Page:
The German Football League (DFL) said Wednesday it was abandoning a billion-euro investment deal after widespread protests by Bundesliga fans, a U-turn hailed by supporters' groups as a "success".

Fans had littered pitches with everything from tennis balls to chocolate coins in opposition to the plan to swap a portion of the league's future media revenues for an upfront cash injection.

"Given current developments, a successful continuation of the process no longer seems possible," Hans-Joachim Watzke said in a statement on behalf of the DFL's board.

Over the last weeks, protests across the top two tiers of German football interrupted games, leading to prolonged periods of added time and threats to abandon the matches.

Fan groups, who wield significant influence in the German game, said the investor process lacked transparency and ignored supporters' wishes.

The protest action was threatening "the integrity of the competition", said Watzke, who also serves as CEO of Borussia Dortmund.

Under the circumstances, the completion of the deal "cannot be guaranteed", he said, adding that the decision to drop the investor tie-up was unanimous.

Supporters' group Unsere Kurve hailed a "major success for all active football fans".

"Comprehensive, but very peaceful and very creative protests were ultimately the key to success," the group's spokesman Thomas Kessen told SID, AFP's sports news subsidiary.

Breaking point

The 36 clubs from Germany's top two divisions had voted in December by a two-thirds majority in favour of the plan to "secure long-term and sustainable success" of the league.

Under the deal, the DFL would have sacrificed up to eight percent of the Bundesliga's future broadcast revenues in exchange for an immediate cash injection of some one billion euros ($1.1 billion) to help promote German football internationally.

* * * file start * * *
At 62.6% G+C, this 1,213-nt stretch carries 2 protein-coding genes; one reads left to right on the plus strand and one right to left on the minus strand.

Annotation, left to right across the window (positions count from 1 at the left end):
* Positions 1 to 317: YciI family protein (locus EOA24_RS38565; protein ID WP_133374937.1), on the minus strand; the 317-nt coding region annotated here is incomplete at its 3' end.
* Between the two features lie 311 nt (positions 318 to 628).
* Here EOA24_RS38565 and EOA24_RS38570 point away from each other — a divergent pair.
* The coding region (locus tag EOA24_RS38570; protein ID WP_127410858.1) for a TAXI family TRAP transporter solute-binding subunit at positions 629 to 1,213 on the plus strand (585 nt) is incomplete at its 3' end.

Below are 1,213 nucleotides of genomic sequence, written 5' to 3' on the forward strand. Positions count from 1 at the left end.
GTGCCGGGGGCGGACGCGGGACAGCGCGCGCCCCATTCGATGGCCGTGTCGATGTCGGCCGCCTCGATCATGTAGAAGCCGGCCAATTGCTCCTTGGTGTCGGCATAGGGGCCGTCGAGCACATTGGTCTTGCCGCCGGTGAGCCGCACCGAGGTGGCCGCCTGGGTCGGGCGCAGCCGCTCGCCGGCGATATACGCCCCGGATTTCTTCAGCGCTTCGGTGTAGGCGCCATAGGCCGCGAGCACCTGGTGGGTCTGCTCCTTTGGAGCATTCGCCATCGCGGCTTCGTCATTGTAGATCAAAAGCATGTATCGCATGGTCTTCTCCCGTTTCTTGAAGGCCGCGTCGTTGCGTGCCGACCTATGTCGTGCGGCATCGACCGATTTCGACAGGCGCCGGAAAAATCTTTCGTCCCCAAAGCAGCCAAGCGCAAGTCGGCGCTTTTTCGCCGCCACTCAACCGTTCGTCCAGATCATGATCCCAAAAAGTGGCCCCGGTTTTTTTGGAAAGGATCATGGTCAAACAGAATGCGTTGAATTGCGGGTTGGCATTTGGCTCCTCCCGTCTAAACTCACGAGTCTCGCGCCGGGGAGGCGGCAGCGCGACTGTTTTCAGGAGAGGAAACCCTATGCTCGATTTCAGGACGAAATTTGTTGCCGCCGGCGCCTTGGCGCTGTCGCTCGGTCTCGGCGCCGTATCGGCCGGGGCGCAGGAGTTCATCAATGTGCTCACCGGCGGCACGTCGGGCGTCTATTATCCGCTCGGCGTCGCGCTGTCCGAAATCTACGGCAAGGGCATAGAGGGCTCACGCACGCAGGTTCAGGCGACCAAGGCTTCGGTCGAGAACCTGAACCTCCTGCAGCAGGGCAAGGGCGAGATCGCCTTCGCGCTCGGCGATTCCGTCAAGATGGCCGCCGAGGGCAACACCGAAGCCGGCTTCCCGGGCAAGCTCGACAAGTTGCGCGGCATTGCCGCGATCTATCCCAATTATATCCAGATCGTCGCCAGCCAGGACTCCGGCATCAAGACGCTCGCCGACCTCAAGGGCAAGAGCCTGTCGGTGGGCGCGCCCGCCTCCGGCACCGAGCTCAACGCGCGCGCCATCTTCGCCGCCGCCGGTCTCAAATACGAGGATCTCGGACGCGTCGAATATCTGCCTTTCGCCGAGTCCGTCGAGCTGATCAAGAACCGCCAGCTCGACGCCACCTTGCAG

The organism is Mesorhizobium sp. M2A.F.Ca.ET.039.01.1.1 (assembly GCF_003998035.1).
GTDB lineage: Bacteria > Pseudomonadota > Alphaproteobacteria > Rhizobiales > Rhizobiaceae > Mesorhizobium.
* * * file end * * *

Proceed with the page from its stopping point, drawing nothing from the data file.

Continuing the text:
A similar proposal which sought to sell off a higher percentage of the TV revenue for a larger fee failed to get the necessary majority when put to a vote in May last year.

The DFL promised the new deal would include supporter-friendly protections against changes in kick-off times or moving competitive fixtures abroad, but failed to quell fan anger.

Even some clubs had signalled their dissatisfaction with the deal, with Union Berlin last year saying the vote on the new deal came at the "wrong time".

Relations between the league, clubs and fans had been pushed to the brink, "even if a large majority are in favour of the necessity of the strategic partnership", Watzke said Wednesday.

The deal already looked to be teetering after US asset manager Blackstone withdrew from the process last week.

Blackstone's exit left CVC Capital Partners as the only interested bidder. The private equity group declined to comment when contacted by SID.

Tennis ball protest

German football has a notable commitment to fan control and involvement via a "50+1" rule which restricts the degree of influence an external investor can have over a club.

The rule is incredibly popular among German fans, many of whom value it more than success on the field.

Fans let their anger against the investor deal show in the stadium, unfurling banners and disrupting games.

Earlier this month, the second division match between Hertha Berlin and Hamburg was halted for 30 minutes in the second half as fans from both sides rained tennis balls and other objects down on the pitch.

Despite excellent stadium attendances and a lucrative domestic TV deal, international interest in the Bundesliga lags behind that of England's Premier League or Spain's La Liga.

The investment had been intended for the league "to continue to be competitive in sporting and commercial terms, and remain financially stable", the DFL said when the deal was initially agreed.